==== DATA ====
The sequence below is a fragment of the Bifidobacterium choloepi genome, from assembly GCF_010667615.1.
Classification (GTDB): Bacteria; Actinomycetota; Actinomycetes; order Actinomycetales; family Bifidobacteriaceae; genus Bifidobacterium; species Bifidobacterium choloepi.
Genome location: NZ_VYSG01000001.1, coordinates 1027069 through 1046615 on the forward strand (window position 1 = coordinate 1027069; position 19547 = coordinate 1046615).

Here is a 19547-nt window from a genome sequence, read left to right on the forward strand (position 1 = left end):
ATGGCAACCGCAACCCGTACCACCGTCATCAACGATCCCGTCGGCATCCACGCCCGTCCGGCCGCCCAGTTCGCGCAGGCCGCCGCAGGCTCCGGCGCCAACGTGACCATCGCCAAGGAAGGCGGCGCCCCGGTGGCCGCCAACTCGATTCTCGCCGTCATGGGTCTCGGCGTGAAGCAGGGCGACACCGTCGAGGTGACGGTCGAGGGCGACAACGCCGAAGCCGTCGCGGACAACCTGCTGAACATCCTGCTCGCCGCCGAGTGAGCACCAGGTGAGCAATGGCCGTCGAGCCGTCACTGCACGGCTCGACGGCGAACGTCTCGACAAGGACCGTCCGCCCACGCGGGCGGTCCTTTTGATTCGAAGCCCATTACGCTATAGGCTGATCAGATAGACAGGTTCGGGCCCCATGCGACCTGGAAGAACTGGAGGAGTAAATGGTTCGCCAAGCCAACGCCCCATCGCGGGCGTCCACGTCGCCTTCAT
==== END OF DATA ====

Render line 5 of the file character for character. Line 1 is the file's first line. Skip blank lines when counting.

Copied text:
ATGGCAACCGCAACCCGTACCACCGTCATCAACGATCCCGTCGGCATCCACGCCCGTCCGGCCGCCCAGTTCGCGCAGGCCGCCGCAGGCTCCGGCGCCAACGTGACCATCGCCAAGGAAGGCGGCGCCCCGGTGGCCGCCAACTCGATTCTCGCCGTCATGGGTCTCGGCGTGAAGCAGGGCGACACCGTCGAGGTGACGGTCGAGGGCGACAACGCCGAAGCCGTCGCGGACAACCTGCTGAACATCCTGCTCGCCGCCGAGTGAGCACCAGGTGAGCAATGGCCGTCGAGCCGTCACTGCACGGCTCGACGGCGAACGTCTCGACAAGGACCGTCCGCCCACGCGGGCGGTCCTTTTGATTCGAAGCCCATTACGCTATAGGCTGATCAGATAGACAGGTTCGGGCCCCATGCGACCTGGAAGAACTGGAGGAGTAAATGGTTCGCCAAGCCAACGCCCCATCGCGGGCGTCCACGTCGCCTTCAT